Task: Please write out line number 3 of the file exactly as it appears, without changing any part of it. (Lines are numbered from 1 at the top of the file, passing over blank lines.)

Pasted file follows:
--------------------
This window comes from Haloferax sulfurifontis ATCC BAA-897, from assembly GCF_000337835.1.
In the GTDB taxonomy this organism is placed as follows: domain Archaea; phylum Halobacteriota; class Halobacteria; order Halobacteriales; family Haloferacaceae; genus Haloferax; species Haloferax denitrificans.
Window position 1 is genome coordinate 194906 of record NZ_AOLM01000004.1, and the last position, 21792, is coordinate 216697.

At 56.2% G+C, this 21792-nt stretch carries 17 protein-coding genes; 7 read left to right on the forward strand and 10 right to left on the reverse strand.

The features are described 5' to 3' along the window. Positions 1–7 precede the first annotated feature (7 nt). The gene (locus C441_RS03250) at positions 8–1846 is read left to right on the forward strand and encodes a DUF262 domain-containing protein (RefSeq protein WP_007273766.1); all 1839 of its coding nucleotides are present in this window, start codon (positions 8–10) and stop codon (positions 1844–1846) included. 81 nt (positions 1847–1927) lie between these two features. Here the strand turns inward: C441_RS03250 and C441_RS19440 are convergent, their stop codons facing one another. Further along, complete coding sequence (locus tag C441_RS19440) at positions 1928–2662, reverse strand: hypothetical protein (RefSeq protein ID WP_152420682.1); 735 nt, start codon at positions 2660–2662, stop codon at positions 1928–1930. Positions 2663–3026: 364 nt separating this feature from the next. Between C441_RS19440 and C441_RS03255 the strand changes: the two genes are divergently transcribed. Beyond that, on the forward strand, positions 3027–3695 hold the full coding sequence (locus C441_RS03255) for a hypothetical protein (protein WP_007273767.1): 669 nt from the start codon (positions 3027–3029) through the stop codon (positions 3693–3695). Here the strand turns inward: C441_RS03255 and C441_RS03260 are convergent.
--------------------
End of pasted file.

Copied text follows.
Window position 1 is genome coordinate 194906 of record NZ_AOLM01000004.1, and the last position, 21792, is coordinate 216697.